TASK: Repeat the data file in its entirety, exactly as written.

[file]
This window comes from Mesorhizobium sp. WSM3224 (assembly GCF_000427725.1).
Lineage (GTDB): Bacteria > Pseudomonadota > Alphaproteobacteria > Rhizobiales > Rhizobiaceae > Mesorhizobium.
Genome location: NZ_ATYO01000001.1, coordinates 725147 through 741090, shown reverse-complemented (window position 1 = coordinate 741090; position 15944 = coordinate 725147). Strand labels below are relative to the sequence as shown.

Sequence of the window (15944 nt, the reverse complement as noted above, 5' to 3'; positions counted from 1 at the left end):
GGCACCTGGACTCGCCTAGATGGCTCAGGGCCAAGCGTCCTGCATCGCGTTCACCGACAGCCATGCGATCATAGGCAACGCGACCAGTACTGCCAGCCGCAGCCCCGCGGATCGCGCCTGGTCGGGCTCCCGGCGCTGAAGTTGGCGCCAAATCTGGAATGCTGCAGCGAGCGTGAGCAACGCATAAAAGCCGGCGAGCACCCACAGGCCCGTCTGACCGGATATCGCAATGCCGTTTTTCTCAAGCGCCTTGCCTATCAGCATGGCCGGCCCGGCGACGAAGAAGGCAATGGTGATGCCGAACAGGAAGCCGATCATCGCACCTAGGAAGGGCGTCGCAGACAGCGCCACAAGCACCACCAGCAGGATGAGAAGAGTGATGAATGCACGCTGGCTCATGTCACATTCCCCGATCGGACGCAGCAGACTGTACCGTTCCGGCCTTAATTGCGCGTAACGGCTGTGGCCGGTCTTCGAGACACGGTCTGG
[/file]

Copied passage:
This window comes from Mesorhizobium sp. WSM3224 (assembly GCF_000427725.1).
Lineage (GTDB): Bacteria > Pseudomonadota > Alphaproteobacteria > Rhizobiales > Rhizobiaceae > Mesorhizobium.
Genome location: NZ_ATYO01000001.1, coordinates 725147 through 741090, shown reverse-complemented (window position 1 = coordinate 741090; position 15944 = coordinate 725147). Strand labels below are relative to the sequence as shown.

Sequence of the window (15944 nt, the reverse complement as noted above, 5' to 3'; positions counted from 1 at the left end):
GGCACCTGGACTCGCCTAGATGGCTCAGGGCCAAGCGTCCTGCATCGCGTTCACCGACAGCCATGCGATCATAGGCAACGCGACCAGTACTGCCAGCCGCAGCCCCGCGGATCGCGCCTGGTCGGGCTCCCGGCGCTGAAGTTGGCGCCAAATCTGGAATGCTGCAGCGAGCGTGAGCAACGCATAAAAGCCGGCGAGCACCCACAGGCCCGTCTGACCGGATATCGCAATGCCGTTTTTCTCAAGCGCCTTGCCTATCAGCATGGCCGGCCCGGCGACGAAGAAGGCAATGGTGATGCCGAACAGGAAGCCGATCATCGCACCTAGGAAGGGCGTCGCAGACAGCGCCACAAGCACCACCAGCAGGATGAGAAGAGTGATGAATGCACGCTGGCTCATGTCACATTCCCCGATCGGACGCAGCAGACTGTACCGTTCCGGCCTTAATTGCGCGTAACGGCTGTGGCCGGTCTTCGAGACACGGTCTGG